This is what Philip Zimbardo and John Boyd called “finding the flow of the activity” in their book, “The Time Paradox.” The psychologists might also gently suggest that Kreider, who already acknowledges the past as a source of happiness, see the present and future in the same light.

Kreider writes:

I suspect there is something inherently misguided and self-defeating and hopeless about any deliberate campaign to achieve happiness.

But Zimbardo and Boyd urge readers to shape their present and future to lend themselves to finding happiness. In fact, feeling a sense of control in one’s life — feeling efficacious, and able to actualize one’s plans — is fundamental to having a good attitude and feeling happy. They acknowledge, too, that happiness is too fleeting to be merely achieved, but it can be cultivated.

Kreider continues:

Maybe we mistakenly think we want “happiness,” which we tend to picture in very vague, soft-focus terms, when what we really crave is the harder-edged intensity of experience.

In “Sex, Drugs and Chocolate: The Science of Happiness,” Paul Martin delves into the importance of the phenomena of pain in evolutionary psychology. Humans weren’t designed to be happy; they were designed to survive. Creatures living in anxiety and fear tended to ensure higher rates of survival. In this sense, Kreider is right — humans are hardwired to pay attention to that which works against us in life. Yet, our base natures need not dictate our potentials for leading lives rich with meaning and purpose.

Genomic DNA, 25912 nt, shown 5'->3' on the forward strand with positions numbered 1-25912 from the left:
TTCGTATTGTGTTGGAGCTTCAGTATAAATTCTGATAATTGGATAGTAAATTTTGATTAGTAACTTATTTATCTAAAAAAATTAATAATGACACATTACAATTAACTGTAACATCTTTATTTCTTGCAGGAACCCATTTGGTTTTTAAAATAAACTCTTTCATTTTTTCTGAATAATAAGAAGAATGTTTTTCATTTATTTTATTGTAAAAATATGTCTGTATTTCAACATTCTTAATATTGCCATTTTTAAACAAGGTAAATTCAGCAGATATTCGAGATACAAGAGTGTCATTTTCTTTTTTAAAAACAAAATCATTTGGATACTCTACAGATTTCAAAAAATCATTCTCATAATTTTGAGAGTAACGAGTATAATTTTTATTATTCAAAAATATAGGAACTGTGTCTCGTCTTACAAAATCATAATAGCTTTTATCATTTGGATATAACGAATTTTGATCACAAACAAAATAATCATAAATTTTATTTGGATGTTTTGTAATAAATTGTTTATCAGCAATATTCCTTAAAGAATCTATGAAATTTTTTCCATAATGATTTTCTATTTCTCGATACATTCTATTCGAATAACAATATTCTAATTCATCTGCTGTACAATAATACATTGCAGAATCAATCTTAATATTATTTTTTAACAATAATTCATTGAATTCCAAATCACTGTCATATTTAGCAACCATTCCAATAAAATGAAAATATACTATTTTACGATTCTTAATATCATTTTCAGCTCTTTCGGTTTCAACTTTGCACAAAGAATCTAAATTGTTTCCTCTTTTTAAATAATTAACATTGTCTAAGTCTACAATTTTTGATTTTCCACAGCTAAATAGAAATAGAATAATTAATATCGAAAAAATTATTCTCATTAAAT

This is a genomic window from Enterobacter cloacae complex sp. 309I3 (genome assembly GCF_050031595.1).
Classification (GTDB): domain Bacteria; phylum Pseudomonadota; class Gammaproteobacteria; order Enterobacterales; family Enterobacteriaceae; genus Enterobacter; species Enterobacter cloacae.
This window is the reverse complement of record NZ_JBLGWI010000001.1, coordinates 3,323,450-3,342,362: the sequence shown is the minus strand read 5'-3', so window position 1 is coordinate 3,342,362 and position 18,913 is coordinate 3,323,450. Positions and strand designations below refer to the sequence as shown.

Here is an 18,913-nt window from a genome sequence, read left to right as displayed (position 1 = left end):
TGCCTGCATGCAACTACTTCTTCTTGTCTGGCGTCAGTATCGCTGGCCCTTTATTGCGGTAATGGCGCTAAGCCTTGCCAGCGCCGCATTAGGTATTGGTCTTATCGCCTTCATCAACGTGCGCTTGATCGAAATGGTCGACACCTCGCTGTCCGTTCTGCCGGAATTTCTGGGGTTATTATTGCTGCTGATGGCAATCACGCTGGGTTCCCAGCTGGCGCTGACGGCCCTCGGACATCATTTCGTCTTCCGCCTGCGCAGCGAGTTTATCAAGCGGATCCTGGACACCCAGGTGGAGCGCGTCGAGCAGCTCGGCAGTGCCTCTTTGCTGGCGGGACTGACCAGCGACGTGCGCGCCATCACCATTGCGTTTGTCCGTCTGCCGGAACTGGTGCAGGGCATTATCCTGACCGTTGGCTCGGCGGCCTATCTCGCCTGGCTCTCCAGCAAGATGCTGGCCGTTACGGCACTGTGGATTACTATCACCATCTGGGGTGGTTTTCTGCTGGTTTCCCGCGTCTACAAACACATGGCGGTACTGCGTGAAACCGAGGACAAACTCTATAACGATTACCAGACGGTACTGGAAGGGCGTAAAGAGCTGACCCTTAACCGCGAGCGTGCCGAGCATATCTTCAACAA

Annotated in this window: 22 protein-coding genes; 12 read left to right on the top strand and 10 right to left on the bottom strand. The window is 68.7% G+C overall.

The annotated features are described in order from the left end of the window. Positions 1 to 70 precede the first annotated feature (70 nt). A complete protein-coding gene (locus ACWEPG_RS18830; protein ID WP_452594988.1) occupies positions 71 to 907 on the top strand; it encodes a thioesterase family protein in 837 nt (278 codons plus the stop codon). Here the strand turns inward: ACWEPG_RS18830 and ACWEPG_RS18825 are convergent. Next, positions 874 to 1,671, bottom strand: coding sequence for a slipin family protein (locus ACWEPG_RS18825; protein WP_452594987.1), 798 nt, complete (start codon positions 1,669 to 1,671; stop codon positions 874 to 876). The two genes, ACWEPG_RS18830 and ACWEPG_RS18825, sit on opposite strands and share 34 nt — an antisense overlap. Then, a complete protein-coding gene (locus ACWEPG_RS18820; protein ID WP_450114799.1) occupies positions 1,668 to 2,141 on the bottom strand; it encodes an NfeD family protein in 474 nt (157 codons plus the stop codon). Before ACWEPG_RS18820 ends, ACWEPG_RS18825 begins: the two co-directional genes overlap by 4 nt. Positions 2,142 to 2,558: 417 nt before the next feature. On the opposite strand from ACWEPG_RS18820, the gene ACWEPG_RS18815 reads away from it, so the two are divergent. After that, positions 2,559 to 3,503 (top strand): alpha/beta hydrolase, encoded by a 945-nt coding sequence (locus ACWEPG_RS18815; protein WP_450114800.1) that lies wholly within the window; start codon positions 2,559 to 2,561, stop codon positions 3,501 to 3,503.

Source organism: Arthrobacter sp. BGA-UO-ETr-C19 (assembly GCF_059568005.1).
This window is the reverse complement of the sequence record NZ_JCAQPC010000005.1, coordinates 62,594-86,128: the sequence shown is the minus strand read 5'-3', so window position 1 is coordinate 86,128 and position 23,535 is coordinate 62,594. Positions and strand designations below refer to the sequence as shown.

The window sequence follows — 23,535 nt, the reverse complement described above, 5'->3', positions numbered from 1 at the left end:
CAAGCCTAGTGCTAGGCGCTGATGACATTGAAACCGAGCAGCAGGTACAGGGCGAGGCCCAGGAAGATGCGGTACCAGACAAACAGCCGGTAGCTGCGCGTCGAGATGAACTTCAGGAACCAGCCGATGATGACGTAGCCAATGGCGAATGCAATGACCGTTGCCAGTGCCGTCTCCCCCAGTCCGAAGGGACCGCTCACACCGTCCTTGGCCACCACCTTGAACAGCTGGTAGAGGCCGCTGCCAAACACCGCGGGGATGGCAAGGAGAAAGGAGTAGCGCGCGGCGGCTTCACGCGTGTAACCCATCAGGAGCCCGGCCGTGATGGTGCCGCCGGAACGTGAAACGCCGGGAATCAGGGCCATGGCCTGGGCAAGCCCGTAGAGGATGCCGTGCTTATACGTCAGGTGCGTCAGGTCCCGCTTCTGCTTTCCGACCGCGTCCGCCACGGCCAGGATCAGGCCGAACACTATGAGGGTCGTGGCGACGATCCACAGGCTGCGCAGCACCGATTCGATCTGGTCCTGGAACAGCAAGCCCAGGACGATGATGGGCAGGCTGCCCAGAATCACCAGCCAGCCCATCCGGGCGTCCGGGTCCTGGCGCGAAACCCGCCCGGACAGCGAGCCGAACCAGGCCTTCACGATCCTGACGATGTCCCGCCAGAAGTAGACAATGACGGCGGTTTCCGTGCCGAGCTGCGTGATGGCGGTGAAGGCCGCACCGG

Art & Development, Research


Just re-read Susan Sontag’s “Notes on ‘Camp'” (1964), which you can find here. Though the essay is showing its 40+ year wrinkles, if you can look past some of the anthropological blanket statements, it’s a great read.

I especially enjoyed:

Making connections with Paul Martin’s Sex, Drugs and Chocolate: The Science of Pleasure (Harper Collins, 2007).

Sontag considered Camp to be “modern-day dandyism,” and described how dandies were driven by a fear of boredom. Martin examines this fear at great lengths, citing the reckless hedonism of Nero and Lord Rochester. Interestingly, Martin points out that boredom often reveals more about the bored person than it does about the world around him or her.

Further, Sontag sees Camp as a means of accessing pleasure. She seems to align with Martin’s thoughts on the importance of modest pleasures in daily life.


The discovery of the good taste of bad taste can be very liberating. The man who insists on high and serious pleasures is depriving himself of pleasure; he continually restricts what he can enjoy. … Here Camp taste supervenes upon good taste as a daring and witty hedonism. It makes the man of good taste cheerful, where before he ran the risk of being chronically frustrated.

Martin advocates becoming a “wily hedonist,” who pursues “more of the Modest Pleasures of everyday life that many of us tend to take for granted. … They should also be cheap or free; pleasure should not be the preserve of the wealthy.”

Q. Why is it that old things look so cool?

A. Sontag:

This is why so many of the objects prized by Camp taste are old-fashioned, out-of-date, démodé. It’s not a love of the old as such. It’s simply that the process of aging or deterioration provides the necessary detachment—or arouses a necessary sympathy.


[Camp and the attraction of everyday materials]

Just last week, I noted in a previous post that British sculptor Eric Bainbridge appreciates cheap materials because they “elicit a kind of sympathy, an identification with the viewer that this is what we are.”